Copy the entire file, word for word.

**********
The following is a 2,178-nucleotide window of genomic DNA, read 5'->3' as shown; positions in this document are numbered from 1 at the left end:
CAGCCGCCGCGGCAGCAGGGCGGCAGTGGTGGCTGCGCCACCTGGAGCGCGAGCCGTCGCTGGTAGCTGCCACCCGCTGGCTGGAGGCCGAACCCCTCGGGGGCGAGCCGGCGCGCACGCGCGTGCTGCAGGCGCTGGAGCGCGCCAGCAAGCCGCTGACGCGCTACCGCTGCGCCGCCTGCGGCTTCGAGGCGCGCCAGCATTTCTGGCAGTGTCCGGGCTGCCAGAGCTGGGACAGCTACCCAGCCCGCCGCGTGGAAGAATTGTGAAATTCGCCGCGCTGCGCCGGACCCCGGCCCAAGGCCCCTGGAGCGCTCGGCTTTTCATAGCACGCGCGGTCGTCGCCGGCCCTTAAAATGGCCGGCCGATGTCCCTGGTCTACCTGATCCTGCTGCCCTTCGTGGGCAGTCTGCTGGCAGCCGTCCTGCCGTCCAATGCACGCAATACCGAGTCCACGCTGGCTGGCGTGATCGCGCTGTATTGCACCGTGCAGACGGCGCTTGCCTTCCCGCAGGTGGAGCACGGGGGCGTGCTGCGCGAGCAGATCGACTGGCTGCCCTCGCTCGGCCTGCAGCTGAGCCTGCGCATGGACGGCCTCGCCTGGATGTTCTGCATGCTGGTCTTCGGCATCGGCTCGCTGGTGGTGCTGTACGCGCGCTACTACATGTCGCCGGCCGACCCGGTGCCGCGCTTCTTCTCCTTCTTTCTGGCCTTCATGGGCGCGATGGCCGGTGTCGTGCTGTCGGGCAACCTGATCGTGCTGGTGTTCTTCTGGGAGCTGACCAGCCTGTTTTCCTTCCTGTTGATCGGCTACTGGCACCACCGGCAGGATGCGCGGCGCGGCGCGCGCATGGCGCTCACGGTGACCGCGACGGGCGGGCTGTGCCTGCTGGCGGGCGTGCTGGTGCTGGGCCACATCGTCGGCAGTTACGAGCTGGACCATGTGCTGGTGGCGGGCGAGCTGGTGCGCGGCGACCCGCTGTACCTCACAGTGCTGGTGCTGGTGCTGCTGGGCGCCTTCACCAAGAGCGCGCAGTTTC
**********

The following is a 2,178-nucleotide window of genomic DNA, read 5'->3' as shown; positions in this document are numbered from 1 at the left end:
CAGCCGCCGCGGCAGCAGGGCGGCAGTGGTGGCTGCGCCACCTGGAGCGCGAGCCGTCGCTGGTAGCTGCCACCCGCTGGCTGGAGGCCGAACCCCTCGGGGGCGAGCCGGCGCGCACGCGCGTGCTGCAGGCGCTGGAGCGCGCCAGCAAGCCGCTGACGCGCTACCGCTGCGCCGCCTGCGGCTTCGAGGCGCGCCAGCATTTCTGGCAGTGTCCGGGCTGCCAGAGCTGGGACAGCTACCCAGCCCGCCGCGTGGAAGAATTGTGAAATTCGCCGCGCTGCGCCGGACCCCGGCCCAAGGCCCCTGGAGCGCTCGGCTTTTCATAGCACGCGCGGTCGTCGCCGGCCCTTAAAATGGCCGGCCGATGTCCCTGGTCTACCTGATCCTGCTGCCCTTCGTGGGCAGTCTGCTGGCAGCCGTCCTGCCGTCCAATGCACGCAATACCGAGTCCACGCTGGCTGGCGTGATCGCGCTGTATTGCACCGTGCAGACGGCGCTTGCCTTCCCGCAGGTGGAGCACGGGGGCGTGCTGCGCGAGCAGATCGACTGGCTGCCCTCGCTCGGCCTGCAGCTGAGCCTGCGCATGGACGGCCTCGCCTGGATGTTCTGCATGCTGGTCTTCGGCATCGGCTCGCTGGTGGTGCTGTACGCGCGCTACTACATGTCGCCGGCCGACCCGGTGCCGCGCTTCTTCTCCTTCTTTCTGGCCTTCATGGGCGCGATGGCCGGTGTCGTGCTGTCGGGCAACCTGATCGTGCTGGTGTTCTTCTGGGAGCTGACCAGCCTGTTTTCCTTCCTGTTGATCGGCTACTGGCACCACCGGCAGGATGCGCGGCGCGGCGCGCGCATGGCGCTCACGGTGACCGCGACGGGCGGGCTGTGCCTGCTGGCGGGCGTGCTGGTGCTGGGCCACATCGTCGGCAGTTACGAGCTGGACCATGTGCTGGTGGCGGGCGAGCTGGTGCGCGGCGACCCGCTGTACCTCACAGTGCTGGTGCTGGTGCTGCTGGGCGCCTTCACCAAGAGCGCGCAGTTTC